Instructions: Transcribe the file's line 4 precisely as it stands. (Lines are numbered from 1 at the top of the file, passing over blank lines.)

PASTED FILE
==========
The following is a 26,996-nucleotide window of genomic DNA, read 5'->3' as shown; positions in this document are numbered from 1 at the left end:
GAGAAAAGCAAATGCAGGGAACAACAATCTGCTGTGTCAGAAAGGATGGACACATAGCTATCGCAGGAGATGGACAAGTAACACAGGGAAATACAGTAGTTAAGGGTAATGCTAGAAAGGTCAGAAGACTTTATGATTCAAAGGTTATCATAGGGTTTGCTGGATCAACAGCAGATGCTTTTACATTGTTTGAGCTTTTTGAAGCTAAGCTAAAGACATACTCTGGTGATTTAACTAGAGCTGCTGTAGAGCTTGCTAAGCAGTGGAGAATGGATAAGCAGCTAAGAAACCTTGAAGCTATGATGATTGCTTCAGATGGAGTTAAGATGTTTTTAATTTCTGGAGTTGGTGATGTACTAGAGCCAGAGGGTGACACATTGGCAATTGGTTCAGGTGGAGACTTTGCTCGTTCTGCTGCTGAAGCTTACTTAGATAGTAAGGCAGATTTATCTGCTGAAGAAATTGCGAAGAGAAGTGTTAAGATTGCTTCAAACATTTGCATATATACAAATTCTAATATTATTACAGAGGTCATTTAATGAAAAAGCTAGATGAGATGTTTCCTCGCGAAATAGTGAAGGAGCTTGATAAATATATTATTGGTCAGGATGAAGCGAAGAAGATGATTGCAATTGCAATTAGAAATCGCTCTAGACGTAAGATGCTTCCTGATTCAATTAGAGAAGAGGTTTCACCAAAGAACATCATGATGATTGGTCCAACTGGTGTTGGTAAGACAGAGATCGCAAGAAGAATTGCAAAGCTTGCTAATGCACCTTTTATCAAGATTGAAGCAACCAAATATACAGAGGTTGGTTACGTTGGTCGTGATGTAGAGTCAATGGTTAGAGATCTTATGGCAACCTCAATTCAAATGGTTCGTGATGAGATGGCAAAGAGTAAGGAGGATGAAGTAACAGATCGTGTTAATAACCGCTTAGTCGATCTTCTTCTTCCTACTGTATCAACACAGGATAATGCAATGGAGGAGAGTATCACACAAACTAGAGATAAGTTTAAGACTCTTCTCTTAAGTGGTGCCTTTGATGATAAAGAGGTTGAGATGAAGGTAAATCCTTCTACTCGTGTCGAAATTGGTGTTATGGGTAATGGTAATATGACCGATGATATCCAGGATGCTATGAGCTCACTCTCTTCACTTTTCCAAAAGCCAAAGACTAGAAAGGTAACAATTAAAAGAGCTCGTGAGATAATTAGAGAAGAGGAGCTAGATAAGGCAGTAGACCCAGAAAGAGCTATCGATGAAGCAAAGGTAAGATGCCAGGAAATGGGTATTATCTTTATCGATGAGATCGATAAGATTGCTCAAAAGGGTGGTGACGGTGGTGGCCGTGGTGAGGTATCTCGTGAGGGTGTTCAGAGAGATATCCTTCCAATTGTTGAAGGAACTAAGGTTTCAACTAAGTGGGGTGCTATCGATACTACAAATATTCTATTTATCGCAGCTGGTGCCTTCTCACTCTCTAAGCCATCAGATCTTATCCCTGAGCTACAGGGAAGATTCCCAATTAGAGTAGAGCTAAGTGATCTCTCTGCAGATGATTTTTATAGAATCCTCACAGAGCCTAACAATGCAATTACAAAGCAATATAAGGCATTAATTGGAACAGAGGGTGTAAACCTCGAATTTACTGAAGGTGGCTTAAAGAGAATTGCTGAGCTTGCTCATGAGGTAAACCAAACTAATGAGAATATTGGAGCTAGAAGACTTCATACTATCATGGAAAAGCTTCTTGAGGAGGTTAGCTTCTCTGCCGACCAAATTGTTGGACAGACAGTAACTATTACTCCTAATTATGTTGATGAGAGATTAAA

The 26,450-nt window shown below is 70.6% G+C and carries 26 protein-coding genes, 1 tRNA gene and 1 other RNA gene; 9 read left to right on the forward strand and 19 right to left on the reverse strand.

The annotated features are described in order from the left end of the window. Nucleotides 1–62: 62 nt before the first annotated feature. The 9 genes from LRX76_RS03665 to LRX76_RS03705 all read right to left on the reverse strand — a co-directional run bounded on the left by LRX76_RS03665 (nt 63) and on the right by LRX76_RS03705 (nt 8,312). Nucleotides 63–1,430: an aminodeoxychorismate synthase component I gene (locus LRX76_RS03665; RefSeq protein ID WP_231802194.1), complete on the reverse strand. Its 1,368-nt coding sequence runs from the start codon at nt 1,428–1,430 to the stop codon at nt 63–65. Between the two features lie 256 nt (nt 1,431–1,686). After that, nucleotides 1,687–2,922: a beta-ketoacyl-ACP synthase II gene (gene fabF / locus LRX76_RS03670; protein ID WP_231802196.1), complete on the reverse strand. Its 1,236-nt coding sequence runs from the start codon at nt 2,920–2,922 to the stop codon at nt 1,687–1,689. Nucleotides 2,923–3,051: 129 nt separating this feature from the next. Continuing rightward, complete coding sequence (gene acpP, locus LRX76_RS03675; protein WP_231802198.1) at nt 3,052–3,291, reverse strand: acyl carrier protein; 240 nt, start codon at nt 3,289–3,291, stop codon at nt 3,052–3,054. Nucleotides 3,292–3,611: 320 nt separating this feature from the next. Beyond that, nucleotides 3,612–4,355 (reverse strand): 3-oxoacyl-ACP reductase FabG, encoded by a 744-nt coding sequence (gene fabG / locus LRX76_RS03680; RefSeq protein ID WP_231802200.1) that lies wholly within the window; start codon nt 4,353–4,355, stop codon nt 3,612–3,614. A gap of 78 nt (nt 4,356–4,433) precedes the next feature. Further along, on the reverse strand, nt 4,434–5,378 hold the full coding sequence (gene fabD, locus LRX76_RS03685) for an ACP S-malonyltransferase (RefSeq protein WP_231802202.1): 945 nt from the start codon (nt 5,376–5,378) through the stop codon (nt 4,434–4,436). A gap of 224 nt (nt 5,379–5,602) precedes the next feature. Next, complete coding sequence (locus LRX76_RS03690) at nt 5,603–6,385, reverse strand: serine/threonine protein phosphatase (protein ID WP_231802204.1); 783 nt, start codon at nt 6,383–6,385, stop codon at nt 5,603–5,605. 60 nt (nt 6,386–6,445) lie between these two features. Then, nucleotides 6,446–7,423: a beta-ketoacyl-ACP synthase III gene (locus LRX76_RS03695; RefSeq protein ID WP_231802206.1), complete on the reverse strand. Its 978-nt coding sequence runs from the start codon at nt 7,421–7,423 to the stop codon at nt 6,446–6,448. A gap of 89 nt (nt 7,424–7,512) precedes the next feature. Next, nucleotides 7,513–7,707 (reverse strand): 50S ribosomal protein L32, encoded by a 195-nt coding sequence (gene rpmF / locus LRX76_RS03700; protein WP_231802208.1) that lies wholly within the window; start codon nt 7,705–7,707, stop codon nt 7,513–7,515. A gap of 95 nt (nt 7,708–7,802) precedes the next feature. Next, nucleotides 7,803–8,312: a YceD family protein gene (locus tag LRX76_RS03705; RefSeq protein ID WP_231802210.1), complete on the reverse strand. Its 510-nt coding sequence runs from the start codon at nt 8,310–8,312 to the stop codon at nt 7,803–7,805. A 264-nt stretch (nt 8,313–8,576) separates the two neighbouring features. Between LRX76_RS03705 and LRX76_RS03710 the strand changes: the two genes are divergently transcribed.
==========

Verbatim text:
The annotated features are described in order from the left end of the window. Nucleotides 1–62: 62 nt before the first annotated feature. The 9 genes from LRX76_RS03665 to LRX76_RS03705 all read right to left on the reverse strand — a co-directional run bounded on the left by LRX76_RS03665 (nt 63) and on the right by LRX76_RS03705 (nt 8,312). Nucleotides 63–1,430: an aminodeoxychorismate synthase component I gene (locus LRX76_RS03665; RefSeq protein ID WP_231802194.1), complete on the reverse strand. Its 1,368-nt coding sequence runs from the start codon at nt 1,428–1,430 to the stop codon at nt 63–65. Between the two features lie 256 nt (nt 1,431–1,686). After that, nucleotides 1,687–2,922: a beta-ketoacyl-ACP synthase II gene (gene fabF / locus LRX76_RS03670; protein ID WP_231802196.1), complete on the reverse strand. Its 1,236-nt coding sequence runs from the start codon at nt 2,920–2,922 to the stop codon at nt 1,687–1,689. Nucleotides 2,923–3,051: 129 nt separating this feature from the next. Continuing rightward, complete coding sequence (gene acpP, locus LRX76_RS03675; protein WP_231802198.1) at nt 3,052–3,291, reverse strand: acyl carrier protein; 240 nt, start codon at nt 3,289–3,291, stop codon at nt 3,052–3,054. Nucleotides 3,292–3,611: 320 nt separating this feature from the next. Beyond that, nucleotides 3,612–4,355 (reverse strand): 3-oxoacyl-ACP reductase FabG, encoded by a 744-nt coding sequence (gene fabG / locus LRX76_RS03680; RefSeq protein ID WP_231802200.1) that lies wholly within the window; start codon nt 4,353–4,355, stop codon nt 3,612–3,614. A gap of 78 nt (nt 4,356–4,433) precedes the next feature. Further along, on the reverse strand, nt 4,434–5,378 hold the full coding sequence (gene fabD, locus LRX76_RS03685) for an ACP S-malonyltransferase (RefSeq protein WP_231802202.1): 945 nt from the start codon (nt 5,376–5,378) through the stop codon (nt 4,434–4,436). A gap of 224 nt (nt 5,379–5,602) precedes the next feature. Next, complete coding sequence (locus LRX76_RS03690) at nt 5,603–6,385, reverse strand: serine/threonine protein phosphatase (protein ID WP_231802204.1); 783 nt, start codon at nt 6,383–6,385, stop codon at nt 5,603–5,605. 60 nt (nt 6,386–6,445) lie between these two features. Then, nucleotides 6,446–7,423: a beta-ketoacyl-ACP synthase III gene (locus LRX76_RS03695; RefSeq protein ID WP_231802206.1), complete on the reverse strand. Its 978-nt coding sequence runs from the start codon at nt 7,421–7,423 to the stop codon at nt 6,446–6,448. A gap of 89 nt (nt 7,424–7,512) precedes the next feature. Next, nucleotides 7,513–7,707 (reverse strand): 50S ribosomal protein L32, encoded by a 195-nt coding sequence (gene rpmF / locus LRX76_RS03700; protein WP_231802208.1) that lies wholly within the window; start codon nt 7,705–7,707, stop codon nt 7,513–7,515. A gap of 95 nt (nt 7,708–7,802) precedes the next feature. Next, nucleotides 7,803–8,312: a YceD family protein gene (locus tag LRX76_RS03705; RefSeq protein ID WP_231802210.1), complete on the reverse strand. Its 510-nt coding sequence runs from the start codon at nt 8,310–8,312 to the stop codon at nt 7,803–7,805. A 264-nt stretch (nt 8,313–8,576) separates the two neighbouring features. Between LRX76_RS03705 and LRX76_RS03710 the strand changes: the two genes are divergently transcribed.